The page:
Under the Attorney General’s Directive on Police-Use-of-Force Investigations, the incident was investigated by the Attorney General’s Shooting Response Team, made up of investigators from the Division of Criminal Justice and the New Jersey State Police Major Crime Unit. As a result of the investigation, Director Elie Honig of the New Jersey Division of Criminal Justice determined that presentation of the police-involved shooting to a grand jury was not required under the Directive, because the undisputed facts showed that the use of force was justified under the law. The investigation included witness interviews, forensic analysis of the crime scenes, and other evidence.
Testimony and evidence from the Shooting Response Team’s investigation was presented to a state grand jury for consideration of charges against the alleged carjacker. As a result, the state grand jury returned a 14-count indictment charging Terry Saunders, 27, of Newark, with the following crimes:
The series of events began at approximately 5:18 a.m. on Sept. 30, 2014, when Saunders allegedly drove a stolen car onto the lot of Alamo Rent A Car on U.S. 1 & 9 in Newark. An unarmed guard, believing he was an employee, allowed Saunders to drive to the rear of the facility, where he allegedly stole a Chevrolet Tahoe. Saunders allegedly pulled the SUV up to the front exit and honked his horn, but the guard, who had become suspicious, approached the vehicle. At that point, Saunders allegedly rammed the gate at the exit. Saunders then allegedly put the vehicle in reverse and crashed into two cars behind him. Another guard, who was armed and had seen the collisions, ran in front of the SUV, yelling for Saunders to stop. Saunders allegedly drove directly toward the armed guard, who fired his .40-caliber handgun once, striking Saunders in the shoulder. Saunders then allegedly crashed the SUV into the exit gate again, disabling the vehicle. Saunders allegedly fled on foot. The armed guard chased Saunders and struggled with him in an attempt to take him into custody, but Saunders allegedly escaped.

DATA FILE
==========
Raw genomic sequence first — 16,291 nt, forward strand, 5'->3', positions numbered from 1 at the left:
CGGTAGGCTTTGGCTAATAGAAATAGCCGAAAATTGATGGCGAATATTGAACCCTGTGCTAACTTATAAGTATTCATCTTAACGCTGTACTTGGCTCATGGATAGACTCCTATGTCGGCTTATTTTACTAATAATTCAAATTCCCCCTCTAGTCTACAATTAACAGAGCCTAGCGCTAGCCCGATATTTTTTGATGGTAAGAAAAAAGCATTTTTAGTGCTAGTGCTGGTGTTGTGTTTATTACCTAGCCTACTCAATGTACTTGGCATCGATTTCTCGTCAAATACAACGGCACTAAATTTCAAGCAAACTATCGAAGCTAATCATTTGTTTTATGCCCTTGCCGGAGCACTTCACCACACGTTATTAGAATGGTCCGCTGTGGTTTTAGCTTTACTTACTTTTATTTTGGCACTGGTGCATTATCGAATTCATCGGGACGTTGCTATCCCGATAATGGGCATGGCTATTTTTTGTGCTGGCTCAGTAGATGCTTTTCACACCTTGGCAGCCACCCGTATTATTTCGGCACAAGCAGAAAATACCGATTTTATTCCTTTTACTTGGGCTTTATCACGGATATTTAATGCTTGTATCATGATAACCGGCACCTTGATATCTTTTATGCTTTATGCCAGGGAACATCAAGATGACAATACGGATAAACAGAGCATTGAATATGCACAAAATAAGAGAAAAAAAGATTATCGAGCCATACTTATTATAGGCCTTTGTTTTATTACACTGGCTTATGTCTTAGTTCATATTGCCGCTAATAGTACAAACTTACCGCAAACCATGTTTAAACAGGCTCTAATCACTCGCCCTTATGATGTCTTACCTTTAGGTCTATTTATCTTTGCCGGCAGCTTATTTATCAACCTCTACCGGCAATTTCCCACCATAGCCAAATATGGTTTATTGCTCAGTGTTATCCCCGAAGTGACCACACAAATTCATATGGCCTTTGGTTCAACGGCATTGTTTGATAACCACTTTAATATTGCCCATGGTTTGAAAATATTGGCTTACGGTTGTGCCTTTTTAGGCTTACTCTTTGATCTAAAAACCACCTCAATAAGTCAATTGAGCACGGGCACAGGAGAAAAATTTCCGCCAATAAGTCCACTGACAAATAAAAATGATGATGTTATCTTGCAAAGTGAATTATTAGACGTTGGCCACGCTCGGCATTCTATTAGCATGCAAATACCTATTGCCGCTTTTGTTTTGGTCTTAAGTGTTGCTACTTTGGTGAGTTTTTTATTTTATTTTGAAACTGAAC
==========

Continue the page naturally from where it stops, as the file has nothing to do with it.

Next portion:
Following the failed robbery attempt at Alamo, an alert was broadcast to police with a description of Saunders, who was described as “armed.” In fact, there is no evidence that Saunders was armed at the time. Shortly afterward, a state trooper who was on patrol in Newark saw Saunders and noted that he fit the description in the bulletin. Saunders allegedly was engaged in a carjacking involving a Monte Carlo that had stopped at a traffic light on Frelinghuysen Avenue. Saunders allegedly opened the passenger door and told the driver to get in the back seat. Fearing Saunders was armed, the driver complied.